A large Gallup poll has found that by almost any measure, people get happier as they get older, and researchers are not sure why.
“It could be that there are environmental changes,” said Arthur A. Stone, the lead author of a new study based on the survey, “or it could be psychological changes about the way we view the world, or it could even be biological — for example brain chemistry or endocrine changes.”
The telephone survey, carried out in 2008, covered more than 340,000 people nationwide, ages 18 to 85, asking various questions about age and sex, current events, personal finances, health and other matters.
The survey also asked about “global well-being” by having each person rank overall life satisfaction on a 10-point scale, an assessment many people may make from time to time, if not in a strictly formalized way.
Finally, there were six yes-or-no questions: Did you experience the following feelings during a large part of the day yesterday: enjoyment, happiness, stress, worry, anger, sadness. The answers, the researchers say, reveal “hedonic well-being,” a person’s immediate experience of those psychological states, unencumbered by revised memories or subjective judgments that the query about general life satisfaction might have evoked.
The results, published online May 17 in the Proceedings of the National Academy of Sciences, were good news for old people, and for those who are getting old. On the global measure, people start out at age 18 feeling pretty good about themselves, and then, apparently, life begins to throw curve balls. They feel worse and worse until they hit 50. At that point, there is a sharp reversal, and people keep getting happier as they age. By the time they are 85, they are even more satisfied with themselves than they were at 18.
In measuring immediate well-being — yesterday’s emotional state — the researchers found that stress declines from age 22 onward, reaching its lowest point at 85. Worry stays fairly steady until 50, then sharply drops off. Anger decreases steadily from 18 on, and sadness rises to a peak at 50, declines to 73, then rises slightly again to 85. Enjoyment and happiness have similar curves: they both decrease gradually until we hit 50, rise steadily for the next 25 years, and then decline very slightly at the end, but they never again reach the low point of our early 50s.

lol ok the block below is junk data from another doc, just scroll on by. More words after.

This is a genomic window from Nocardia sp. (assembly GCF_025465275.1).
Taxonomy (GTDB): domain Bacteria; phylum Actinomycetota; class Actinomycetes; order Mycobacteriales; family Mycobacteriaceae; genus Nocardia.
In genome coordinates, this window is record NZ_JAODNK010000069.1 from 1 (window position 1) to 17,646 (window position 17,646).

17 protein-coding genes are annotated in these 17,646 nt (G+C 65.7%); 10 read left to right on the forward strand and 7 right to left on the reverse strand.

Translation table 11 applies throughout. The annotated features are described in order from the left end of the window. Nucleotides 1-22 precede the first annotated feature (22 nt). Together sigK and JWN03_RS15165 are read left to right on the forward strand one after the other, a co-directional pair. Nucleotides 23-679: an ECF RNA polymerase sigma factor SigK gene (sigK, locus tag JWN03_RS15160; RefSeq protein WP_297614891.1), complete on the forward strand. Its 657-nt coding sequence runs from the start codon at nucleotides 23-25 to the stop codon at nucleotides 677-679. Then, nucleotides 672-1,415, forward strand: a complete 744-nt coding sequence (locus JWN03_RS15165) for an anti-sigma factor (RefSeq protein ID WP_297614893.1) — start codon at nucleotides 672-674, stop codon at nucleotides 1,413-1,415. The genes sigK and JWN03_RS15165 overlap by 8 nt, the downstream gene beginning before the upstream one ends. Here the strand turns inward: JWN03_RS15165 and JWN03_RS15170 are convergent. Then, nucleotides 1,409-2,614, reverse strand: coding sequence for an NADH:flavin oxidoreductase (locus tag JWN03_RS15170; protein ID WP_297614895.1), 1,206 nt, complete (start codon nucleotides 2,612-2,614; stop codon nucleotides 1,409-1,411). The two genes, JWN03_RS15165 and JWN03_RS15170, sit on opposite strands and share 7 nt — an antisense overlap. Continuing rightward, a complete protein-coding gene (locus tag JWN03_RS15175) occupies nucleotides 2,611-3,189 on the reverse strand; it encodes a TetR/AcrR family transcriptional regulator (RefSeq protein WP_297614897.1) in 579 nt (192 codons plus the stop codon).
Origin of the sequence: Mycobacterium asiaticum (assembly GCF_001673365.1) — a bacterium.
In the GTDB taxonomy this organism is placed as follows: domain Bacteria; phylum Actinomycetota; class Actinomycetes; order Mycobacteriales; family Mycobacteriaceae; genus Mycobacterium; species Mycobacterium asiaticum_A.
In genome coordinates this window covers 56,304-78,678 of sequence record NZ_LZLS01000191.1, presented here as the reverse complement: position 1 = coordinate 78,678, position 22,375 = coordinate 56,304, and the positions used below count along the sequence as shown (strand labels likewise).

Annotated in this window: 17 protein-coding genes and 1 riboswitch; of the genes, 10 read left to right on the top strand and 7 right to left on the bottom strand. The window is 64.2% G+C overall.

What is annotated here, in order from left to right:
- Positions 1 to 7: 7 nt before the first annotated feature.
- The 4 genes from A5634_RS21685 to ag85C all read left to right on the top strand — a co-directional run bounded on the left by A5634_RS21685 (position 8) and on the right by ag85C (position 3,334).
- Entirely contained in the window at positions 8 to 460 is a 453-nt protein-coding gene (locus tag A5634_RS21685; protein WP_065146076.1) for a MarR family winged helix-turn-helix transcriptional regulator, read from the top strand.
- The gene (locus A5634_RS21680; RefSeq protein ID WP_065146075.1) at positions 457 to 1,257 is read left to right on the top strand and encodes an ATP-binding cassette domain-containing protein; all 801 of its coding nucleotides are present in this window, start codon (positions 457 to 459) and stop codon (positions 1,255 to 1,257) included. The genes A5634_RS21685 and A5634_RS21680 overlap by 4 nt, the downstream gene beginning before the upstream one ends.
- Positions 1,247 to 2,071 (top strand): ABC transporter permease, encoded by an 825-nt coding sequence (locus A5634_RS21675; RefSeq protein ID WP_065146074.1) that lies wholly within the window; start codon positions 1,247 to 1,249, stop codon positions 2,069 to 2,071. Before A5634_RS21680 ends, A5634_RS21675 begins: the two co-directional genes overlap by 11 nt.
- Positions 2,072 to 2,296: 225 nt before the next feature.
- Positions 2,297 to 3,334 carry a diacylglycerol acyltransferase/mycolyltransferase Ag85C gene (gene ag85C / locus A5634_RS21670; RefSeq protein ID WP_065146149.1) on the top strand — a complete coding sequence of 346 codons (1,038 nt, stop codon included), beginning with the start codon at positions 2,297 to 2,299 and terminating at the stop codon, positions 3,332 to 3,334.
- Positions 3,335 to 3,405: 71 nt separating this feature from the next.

Other experts were impressed with the work. Andrew J. Oswald, a professor of psychology at Warwick Business School in England, who has published several studies on human happiness, called the findings important and, in some ways, heartening. “It’s a very encouraging fact that we can expect to be happier in our early 80s than we were in our 20s,” he said. “And it’s not being driven predominantly by things that happen in life. It’s something very deep and quite human that seems to be driving this.”
Dr. Stone, who is a professor of psychology at the State University of New York at Stony Brook, said that the findings raised questions that needed more study. “These results say there are distinctive patterns here,” he said, “and it’s worth some research effort to try to figure out what’s going on. Why at age 50 does something seem to start to change?”
The study was not designed to figure out which factors make people happy, and the poll’s health questions were not specific enough to draw any conclusions about the effect of disease or disability on happiness in old age. But the researchers did look at four possibilities: the sex of the interviewee, whether the person had a partner, whether there were children at home and employment status. “These are four reasonable candidates,” Dr. Stone said, “but they don’t make much difference.”